ECB economists recently demonstrated the overwhelming dominance of the principle of effective demand, in a highly recommended article, “On the sources of business cycles”: implications for DSGE (Dynamic stochastic general equilibrium) models, and with which you are familiar because I have already explained their most relevant conclusions in previous articles. The key point is very simple: the business cycle dynamics of key macroeconomic data can be explained to a large extent by a single source of variation: aggregate demand, i.e. expenditure. The implications are brutal because the dynamic stochastic general equilibrium models, the famous DGSE, which are dear to orthodoxy, do not pass the litmus test. The authors explain this as follows: “The most prominent DSGE models today are not compatible with our empirical findings about the number of factors and the nature of joint movement in macroeconomic data.” It is grotesque that at this point some relevant patriotic economists, to the delight of our superclass, are making judgments and opinions based on these models.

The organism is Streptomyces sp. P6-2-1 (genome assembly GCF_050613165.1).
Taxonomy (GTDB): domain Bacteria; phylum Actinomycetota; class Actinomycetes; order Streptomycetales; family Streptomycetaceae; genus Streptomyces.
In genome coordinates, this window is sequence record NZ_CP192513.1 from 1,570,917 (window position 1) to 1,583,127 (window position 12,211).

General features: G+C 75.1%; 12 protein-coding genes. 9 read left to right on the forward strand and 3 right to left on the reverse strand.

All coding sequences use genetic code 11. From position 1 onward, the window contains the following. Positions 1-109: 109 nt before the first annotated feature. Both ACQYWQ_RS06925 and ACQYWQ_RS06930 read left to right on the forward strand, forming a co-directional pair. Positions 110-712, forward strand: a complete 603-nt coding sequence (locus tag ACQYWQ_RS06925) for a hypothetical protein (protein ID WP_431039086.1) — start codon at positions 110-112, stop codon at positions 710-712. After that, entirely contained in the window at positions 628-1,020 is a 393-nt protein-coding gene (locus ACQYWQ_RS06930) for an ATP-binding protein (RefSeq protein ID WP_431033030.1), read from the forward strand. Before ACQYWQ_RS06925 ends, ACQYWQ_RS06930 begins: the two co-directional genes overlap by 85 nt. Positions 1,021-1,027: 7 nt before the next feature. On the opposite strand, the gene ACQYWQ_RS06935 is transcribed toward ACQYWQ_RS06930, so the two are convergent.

But the fact is that the control of interest rates and the amount of money provided by central banks are no longer reliable tools for governing the economy. Yet another falsehood: In reality, money is endogenous (see Bank of England research: “Modern Creation in the modern economy”; “Banks are not Intermediaries of loanable funds-and why this matters!”) As you know, the amount of money cannot be fixed arbitrarily by central banks. The supply of money is determined by the demand for credit and the preferences of the public. Loans produce deposits, not the other way around.

The inflation of the 1970s, which forced the neoliberal paradigm, was an anomaly. The Golden Age, 50-70, was characterized by high rates of employment, economic growth and equitable distribution of income and wealth. In the mid-1970s, however, these policies were abandoned because they were thought to be causing inflation. This was an incorrect assessment, since inflation was actually generated by the oil crises imposed by the OPEC cartel in response to US foreign policy in the Middle East, combined with poor labour relations in English-speaking countries, which led to class conflict and strikes over who should bear the brunt of these higher oil prices.